We’re quite familiar with the boycotting and banning of films in Pakistan too.
Bollywood has been facing back to back challenges with films releasing one after the other and very few gaining commercial success. While some of that might be due to the quality of the film itself, a large part is now because of calls for boycotts and bans. We saw it happen with Aamir Khan’s Laal Singh Chaddha when a clip from his 2015 interview became the reason behind the film getting banned and Ranbir Kapoor’s Brahmastra over his comment from 11 years ago about him eating and enjoying beef. We see this in Pakistan too.
On Saturday, actor Saif Ali Khan appeared on CNBC-TV18’s Weekender for an interview where he was asked about the boycott culture in Bollywood. “This section of the people, who I think are [boycotting] I am not sure if it’s the genuine audience. Using a soft target, for example a bad movie, to say, ‘Ok let’s ban this or cancel that’… I also think it is really sad that Bollywood has not shown unity. Until we have that ability to take that step, we will never really know the truth of how effective this boycott culture is.”
Khan added that cancel culture is generally scary as it is a worldwide phenomenon. But when a film is about to release and so many people are on the line, he suggested it’s “simpler to keep a low profile and get it out of the way.”
“These people who say ‘boycott boycott’, I don’t think are the audience, personally. Because people like entertaining themselves, people like watching movies, so they are not going to not watch a movie. We don’t really have much to do in our country really. Sometimes, you can’t go for a walk in the park or take a quiet boat ride with your kids. Entertainment is limited in cities like ours, so movies are one of those things,” said the Vikram Vedha actor.
His point of view on boycott culture fits best with what’s happening in Pakistan with Saim Sadiq’s Joyland and many other films before that. It is indeed scary how cancel culture has prevailed against new content and storylines in Pakistan, no matter how in demand those stories are. And it might just be because the archaic mindset of many members of society, which refuses to accept any story beyond wife-beating and cheap jokes, will not change.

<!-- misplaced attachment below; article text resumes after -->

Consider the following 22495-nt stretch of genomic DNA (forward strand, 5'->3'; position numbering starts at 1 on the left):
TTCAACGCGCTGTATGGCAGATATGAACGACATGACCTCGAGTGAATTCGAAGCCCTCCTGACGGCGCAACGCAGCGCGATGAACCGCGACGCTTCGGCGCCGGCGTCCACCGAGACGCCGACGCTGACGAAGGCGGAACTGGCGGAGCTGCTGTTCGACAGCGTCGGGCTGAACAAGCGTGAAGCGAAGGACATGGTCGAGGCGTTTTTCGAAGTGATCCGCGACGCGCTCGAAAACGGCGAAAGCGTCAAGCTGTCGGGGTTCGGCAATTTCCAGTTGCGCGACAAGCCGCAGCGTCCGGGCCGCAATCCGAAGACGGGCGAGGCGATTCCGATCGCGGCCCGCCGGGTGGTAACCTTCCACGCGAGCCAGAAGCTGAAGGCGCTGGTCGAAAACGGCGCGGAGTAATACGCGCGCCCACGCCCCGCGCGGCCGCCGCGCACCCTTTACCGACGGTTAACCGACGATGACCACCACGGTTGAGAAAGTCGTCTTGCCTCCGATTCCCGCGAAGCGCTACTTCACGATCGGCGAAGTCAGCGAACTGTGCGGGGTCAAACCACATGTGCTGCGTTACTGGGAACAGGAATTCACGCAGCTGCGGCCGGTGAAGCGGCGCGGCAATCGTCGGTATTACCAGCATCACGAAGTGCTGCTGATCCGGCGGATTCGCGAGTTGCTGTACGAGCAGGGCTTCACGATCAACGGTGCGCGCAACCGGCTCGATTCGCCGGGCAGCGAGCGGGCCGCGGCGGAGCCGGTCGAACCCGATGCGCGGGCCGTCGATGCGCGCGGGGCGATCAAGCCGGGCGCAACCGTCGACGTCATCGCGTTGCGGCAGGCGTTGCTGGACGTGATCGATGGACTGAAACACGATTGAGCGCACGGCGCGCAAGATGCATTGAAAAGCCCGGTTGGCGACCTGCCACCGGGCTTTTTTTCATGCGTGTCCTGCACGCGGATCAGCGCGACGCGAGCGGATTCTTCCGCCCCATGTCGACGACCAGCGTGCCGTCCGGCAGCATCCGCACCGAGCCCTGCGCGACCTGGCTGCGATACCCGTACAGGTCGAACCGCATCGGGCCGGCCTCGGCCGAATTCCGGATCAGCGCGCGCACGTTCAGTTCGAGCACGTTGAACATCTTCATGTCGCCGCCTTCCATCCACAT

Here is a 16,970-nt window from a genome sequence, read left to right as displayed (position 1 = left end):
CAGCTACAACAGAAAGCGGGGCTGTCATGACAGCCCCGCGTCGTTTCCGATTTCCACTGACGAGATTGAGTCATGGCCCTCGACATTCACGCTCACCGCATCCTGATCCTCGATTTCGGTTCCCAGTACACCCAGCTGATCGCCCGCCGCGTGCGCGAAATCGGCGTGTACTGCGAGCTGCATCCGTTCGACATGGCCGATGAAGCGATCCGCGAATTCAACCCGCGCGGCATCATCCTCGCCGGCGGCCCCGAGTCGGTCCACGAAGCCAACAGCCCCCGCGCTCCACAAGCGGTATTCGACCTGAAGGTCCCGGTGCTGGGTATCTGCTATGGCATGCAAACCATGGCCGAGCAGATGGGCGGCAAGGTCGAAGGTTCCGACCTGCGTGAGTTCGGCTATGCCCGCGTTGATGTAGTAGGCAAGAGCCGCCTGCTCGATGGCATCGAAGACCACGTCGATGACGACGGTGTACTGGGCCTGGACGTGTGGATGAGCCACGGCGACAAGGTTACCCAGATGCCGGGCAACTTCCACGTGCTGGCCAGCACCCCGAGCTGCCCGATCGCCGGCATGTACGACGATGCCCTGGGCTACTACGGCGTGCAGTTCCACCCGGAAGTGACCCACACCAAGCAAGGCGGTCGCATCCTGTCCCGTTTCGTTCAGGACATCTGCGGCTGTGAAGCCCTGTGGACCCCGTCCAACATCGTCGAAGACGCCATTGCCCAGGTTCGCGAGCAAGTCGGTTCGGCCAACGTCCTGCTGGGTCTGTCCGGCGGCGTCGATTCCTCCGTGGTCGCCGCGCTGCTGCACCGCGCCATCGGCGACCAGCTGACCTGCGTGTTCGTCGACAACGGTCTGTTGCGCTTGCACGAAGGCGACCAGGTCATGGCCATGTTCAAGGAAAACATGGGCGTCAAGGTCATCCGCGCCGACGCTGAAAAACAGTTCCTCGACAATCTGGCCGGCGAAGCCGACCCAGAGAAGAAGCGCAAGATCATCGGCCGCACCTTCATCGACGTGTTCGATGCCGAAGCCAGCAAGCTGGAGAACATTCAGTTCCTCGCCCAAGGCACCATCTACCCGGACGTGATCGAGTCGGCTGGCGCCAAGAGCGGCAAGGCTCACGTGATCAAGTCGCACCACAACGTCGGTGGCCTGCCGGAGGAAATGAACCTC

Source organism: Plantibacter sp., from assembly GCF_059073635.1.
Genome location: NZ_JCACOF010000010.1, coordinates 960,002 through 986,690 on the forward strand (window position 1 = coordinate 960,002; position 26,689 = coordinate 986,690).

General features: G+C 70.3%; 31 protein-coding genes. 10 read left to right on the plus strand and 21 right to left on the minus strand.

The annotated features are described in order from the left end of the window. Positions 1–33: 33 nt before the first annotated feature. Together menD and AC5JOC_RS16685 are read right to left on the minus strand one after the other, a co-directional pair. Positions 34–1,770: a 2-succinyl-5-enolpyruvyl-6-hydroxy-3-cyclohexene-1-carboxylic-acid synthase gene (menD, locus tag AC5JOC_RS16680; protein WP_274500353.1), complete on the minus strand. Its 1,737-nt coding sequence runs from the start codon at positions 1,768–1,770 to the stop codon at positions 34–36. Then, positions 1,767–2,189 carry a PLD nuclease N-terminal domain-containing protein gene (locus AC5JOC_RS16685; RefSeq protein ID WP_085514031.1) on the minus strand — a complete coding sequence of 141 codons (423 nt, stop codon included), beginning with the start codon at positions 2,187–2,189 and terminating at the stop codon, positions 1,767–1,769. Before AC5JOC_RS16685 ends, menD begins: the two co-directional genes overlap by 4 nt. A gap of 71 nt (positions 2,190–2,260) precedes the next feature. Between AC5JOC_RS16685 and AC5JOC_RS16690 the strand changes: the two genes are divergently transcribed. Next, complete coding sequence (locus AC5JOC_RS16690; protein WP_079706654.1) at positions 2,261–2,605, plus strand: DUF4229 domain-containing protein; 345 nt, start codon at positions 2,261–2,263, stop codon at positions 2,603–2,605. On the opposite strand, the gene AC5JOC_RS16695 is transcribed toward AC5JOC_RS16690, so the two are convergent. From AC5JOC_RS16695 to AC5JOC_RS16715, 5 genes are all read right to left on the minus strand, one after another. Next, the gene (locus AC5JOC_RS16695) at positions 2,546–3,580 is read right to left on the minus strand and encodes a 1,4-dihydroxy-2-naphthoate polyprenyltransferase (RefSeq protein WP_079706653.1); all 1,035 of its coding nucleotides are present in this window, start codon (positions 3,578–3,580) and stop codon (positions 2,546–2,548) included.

Unfortunately, that’s the type of content that aligns with the “social values and moral standards” of our society. There’s little to no space for films that depict the true face of society here. And then comes the question of if we can’t separate art or perhaps even fiction from reality, what’s the point of having cinema culture in Pakistan?
Pakistani cinema culture comes alive and thrives when item numbers are part of hit films, inappropriate jokes are the star highlight of ‘family films’ and the consumption of alcohol is normalised. But God forbid a film shows Alina Khan, a trans actor playing a trans character in Joyland. All hell breaks loose and suddenly society is concerned about the values and morals the film might encourage.
It seems our collective biases come alive when we see transgender characters in films, but not when we see men on screen cracking crude jokes or objectifying women.
Like Khan said, this form of cancel culture is scary. We need to let entertainment be entertainment and not confuse it for a school lesson. At the end of the day, if you don’t find a film worth watching, you have the option to simply not watch it. Let everyone in the audience decide what they want to watch and how much they like it themselves.